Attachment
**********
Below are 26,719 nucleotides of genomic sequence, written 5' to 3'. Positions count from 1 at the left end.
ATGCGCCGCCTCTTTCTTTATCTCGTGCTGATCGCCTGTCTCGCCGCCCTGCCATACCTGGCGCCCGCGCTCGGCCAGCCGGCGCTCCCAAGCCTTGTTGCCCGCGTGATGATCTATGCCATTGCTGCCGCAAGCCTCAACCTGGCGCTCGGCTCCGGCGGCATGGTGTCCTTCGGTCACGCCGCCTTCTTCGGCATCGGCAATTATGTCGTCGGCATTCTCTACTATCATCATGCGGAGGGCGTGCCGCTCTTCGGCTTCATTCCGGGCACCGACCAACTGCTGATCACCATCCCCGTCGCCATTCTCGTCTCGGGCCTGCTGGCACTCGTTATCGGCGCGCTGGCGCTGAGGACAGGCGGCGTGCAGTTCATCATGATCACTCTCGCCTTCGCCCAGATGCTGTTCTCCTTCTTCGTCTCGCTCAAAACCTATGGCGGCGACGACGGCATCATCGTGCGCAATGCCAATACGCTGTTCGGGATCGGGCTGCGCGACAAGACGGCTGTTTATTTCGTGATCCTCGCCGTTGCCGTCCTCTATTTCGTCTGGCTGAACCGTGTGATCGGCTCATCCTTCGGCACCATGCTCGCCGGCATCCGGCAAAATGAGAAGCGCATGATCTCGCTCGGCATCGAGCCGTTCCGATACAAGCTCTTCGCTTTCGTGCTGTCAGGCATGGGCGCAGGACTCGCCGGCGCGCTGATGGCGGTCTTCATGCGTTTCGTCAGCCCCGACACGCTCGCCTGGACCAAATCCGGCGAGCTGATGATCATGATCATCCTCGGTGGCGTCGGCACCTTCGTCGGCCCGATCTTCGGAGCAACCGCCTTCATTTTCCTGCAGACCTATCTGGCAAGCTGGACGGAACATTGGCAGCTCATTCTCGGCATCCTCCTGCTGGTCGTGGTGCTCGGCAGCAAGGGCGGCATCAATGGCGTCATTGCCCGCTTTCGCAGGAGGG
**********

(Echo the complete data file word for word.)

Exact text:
Below are 26,719 nucleotides of genomic sequence, written 5' to 3'. Positions count from 1 at the left end.
ATGCGCCGCCTCTTTCTTTATCTCGTGCTGATCGCCTGTCTCGCCGCCCTGCCATACCTGGCGCCCGCGCTCGGCCAGCCGGCGCTCCCAAGCCTTGTTGCCCGCGTGATGATCTATGCCATTGCTGCCGCAAGCCTCAACCTGGCGCTCGGCTCCGGCGGCATGGTGTCCTTCGGTCACGCCGCCTTCTTCGGCATCGGCAATTATGTCGTCGGCATTCTCTACTATCATCATGCGGAGGGCGTGCCGCTCTTCGGCTTCATTCCGGGCACCGACCAACTGCTGATCACCATCCCCGTCGCCATTCTCGTCTCGGGCCTGCTGGCACTCGTTATCGGCGCGCTGGCGCTGAGGACAGGCGGCGTGCAGTTCATCATGATCACTCTCGCCTTCGCCCAGATGCTGTTCTCCTTCTTCGTCTCGCTCAAAACCTATGGCGGCGACGACGGCATCATCGTGCGCAATGCCAATACGCTGTTCGGGATCGGGCTGCGCGACAAGACGGCTGTTTATTTCGTGATCCTCGCCGTTGCCGTCCTCTATTTCGTCTGGCTGAACCGTGTGATCGGCTCATCCTTCGGCACCATGCTCGCCGGCATCCGGCAAAATGAGAAGCGCATGATCTCGCTCGGCATCGAGCCGTTCCGATACAAGCTCTTCGCTTTCGTGCTGTCAGGCATGGGCGCAGGACTCGCCGGCGCGCTGATGGCGGTCTTCATGCGTTTCGTCAGCCCCGACACGCTCGCCTGGACCAAATCCGGCGAGCTGATGATCATGATCATCCTCGGTGGCGTCGGCACCTTCGTCGGCCCGATCTTCGGAGCAACCGCCTTCATTTTCCTGCAGACCTATCTGGCAAGCTGGACGGAACATTGGCAGCTCATTCTCGGCATCCTCCTGCTGGTCGTGGTGCTCGGCAGCAAGGGCGGCATCAATGGCGTCATTGCCCGCTTTCGCAGGAGGG